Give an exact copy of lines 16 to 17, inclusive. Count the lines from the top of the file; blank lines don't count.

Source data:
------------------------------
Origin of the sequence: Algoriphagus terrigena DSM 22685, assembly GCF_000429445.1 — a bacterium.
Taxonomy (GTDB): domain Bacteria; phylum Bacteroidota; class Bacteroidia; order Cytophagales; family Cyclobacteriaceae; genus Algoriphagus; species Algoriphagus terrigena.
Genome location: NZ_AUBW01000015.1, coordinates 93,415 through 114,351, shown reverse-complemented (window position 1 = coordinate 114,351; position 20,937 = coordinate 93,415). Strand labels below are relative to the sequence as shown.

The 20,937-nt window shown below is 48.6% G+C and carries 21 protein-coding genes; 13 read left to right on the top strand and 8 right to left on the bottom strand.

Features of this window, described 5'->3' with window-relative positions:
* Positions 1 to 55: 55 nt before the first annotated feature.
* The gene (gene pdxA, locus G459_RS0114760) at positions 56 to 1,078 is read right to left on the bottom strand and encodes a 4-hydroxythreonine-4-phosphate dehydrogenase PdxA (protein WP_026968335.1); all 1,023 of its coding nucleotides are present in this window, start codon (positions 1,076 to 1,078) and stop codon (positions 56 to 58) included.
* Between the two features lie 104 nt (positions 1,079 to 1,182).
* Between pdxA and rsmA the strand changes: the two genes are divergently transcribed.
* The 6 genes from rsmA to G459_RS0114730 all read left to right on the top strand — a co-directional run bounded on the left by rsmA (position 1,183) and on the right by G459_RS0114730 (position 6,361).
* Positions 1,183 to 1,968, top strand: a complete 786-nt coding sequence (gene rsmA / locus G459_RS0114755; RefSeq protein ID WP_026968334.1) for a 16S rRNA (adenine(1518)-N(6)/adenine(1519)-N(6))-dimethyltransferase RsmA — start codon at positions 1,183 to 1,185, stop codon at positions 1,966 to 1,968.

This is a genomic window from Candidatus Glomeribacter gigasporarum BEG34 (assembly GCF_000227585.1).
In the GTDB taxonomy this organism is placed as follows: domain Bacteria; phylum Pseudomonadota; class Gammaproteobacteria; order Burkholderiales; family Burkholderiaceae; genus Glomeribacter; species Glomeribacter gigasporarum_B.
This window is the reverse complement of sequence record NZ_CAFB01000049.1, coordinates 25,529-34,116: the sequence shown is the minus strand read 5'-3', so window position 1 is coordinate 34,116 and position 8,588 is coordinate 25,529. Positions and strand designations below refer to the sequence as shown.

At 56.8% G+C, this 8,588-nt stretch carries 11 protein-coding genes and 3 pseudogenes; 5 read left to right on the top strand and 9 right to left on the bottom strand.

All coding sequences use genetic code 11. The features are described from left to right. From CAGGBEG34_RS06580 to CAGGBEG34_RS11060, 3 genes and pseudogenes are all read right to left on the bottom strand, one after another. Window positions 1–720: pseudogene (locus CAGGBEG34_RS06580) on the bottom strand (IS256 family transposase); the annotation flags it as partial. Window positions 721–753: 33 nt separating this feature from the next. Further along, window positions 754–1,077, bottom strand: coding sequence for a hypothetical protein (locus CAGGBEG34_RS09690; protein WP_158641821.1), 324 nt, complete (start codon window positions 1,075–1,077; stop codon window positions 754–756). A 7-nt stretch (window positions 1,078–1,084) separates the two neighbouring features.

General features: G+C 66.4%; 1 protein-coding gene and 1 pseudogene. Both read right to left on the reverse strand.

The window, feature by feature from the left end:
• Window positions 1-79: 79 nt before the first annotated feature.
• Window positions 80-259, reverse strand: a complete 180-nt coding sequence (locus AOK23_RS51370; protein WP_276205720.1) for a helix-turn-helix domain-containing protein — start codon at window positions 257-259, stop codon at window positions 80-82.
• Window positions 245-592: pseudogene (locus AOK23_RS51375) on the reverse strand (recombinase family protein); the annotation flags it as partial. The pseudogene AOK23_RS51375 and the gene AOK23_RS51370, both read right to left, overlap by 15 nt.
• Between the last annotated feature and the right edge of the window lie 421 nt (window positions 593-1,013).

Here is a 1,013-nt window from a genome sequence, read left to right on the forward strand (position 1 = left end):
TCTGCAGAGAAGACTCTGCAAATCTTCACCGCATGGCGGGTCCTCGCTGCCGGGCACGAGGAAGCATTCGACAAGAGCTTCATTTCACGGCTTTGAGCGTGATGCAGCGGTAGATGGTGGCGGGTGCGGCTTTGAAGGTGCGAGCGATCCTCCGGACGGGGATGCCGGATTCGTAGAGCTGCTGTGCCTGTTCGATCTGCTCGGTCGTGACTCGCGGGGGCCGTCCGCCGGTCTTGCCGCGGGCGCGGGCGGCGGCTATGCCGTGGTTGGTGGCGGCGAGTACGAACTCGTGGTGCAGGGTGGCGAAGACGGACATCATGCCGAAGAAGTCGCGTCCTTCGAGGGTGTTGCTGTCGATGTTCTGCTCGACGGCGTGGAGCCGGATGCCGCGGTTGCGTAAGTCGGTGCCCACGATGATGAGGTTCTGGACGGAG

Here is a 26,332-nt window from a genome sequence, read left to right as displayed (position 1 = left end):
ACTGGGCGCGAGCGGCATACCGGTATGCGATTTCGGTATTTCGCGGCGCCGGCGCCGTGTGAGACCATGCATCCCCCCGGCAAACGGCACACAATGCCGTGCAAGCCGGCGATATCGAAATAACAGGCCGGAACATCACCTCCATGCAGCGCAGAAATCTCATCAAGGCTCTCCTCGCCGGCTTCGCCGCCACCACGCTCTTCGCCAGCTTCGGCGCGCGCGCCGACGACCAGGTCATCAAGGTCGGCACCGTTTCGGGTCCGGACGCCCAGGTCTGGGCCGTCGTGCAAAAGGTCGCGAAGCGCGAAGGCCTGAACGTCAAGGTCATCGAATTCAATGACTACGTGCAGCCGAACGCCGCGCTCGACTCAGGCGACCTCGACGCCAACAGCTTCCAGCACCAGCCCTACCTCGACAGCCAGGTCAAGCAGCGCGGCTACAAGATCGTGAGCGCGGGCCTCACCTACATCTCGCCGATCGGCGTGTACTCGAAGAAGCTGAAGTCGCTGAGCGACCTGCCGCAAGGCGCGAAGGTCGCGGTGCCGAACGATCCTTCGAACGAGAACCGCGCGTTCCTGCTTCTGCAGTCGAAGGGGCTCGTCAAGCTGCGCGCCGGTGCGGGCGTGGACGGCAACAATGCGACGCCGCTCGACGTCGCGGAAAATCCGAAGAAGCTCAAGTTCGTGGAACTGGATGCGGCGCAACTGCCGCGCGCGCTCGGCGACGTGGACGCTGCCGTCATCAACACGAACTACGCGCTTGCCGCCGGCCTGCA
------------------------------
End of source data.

All coding sequences use genetic code 11. The features are described from left to right. From CAGGBEG34_RS06580 to CAGGBEG34_RS11060, 3 genes and pseudogenes are all read right to left on the bottom strand, one after another. Window positions 1–720: pseudogene (locus CAGGBEG34_RS06580) on the bottom strand (IS256 family transposase); the annotation flags it as partial. Window positions 721–753: 33 nt separating this feature from the next. Further along, window positions 754–1,077, bottom strand: coding sequence for a hypothetical protein (locus CAGGBEG34_RS09690; protein WP_158641821.1), 324 nt, complete (start codon window positions 1,075–1,077; stop codon window positions 754–756). A 7-nt stretch (window positions 1,078–1,084) separates the two neighbouring features.

General features: G+C 66.4%; 1 protein-coding gene and 1 pseudogene. Both read right to left on the reverse strand.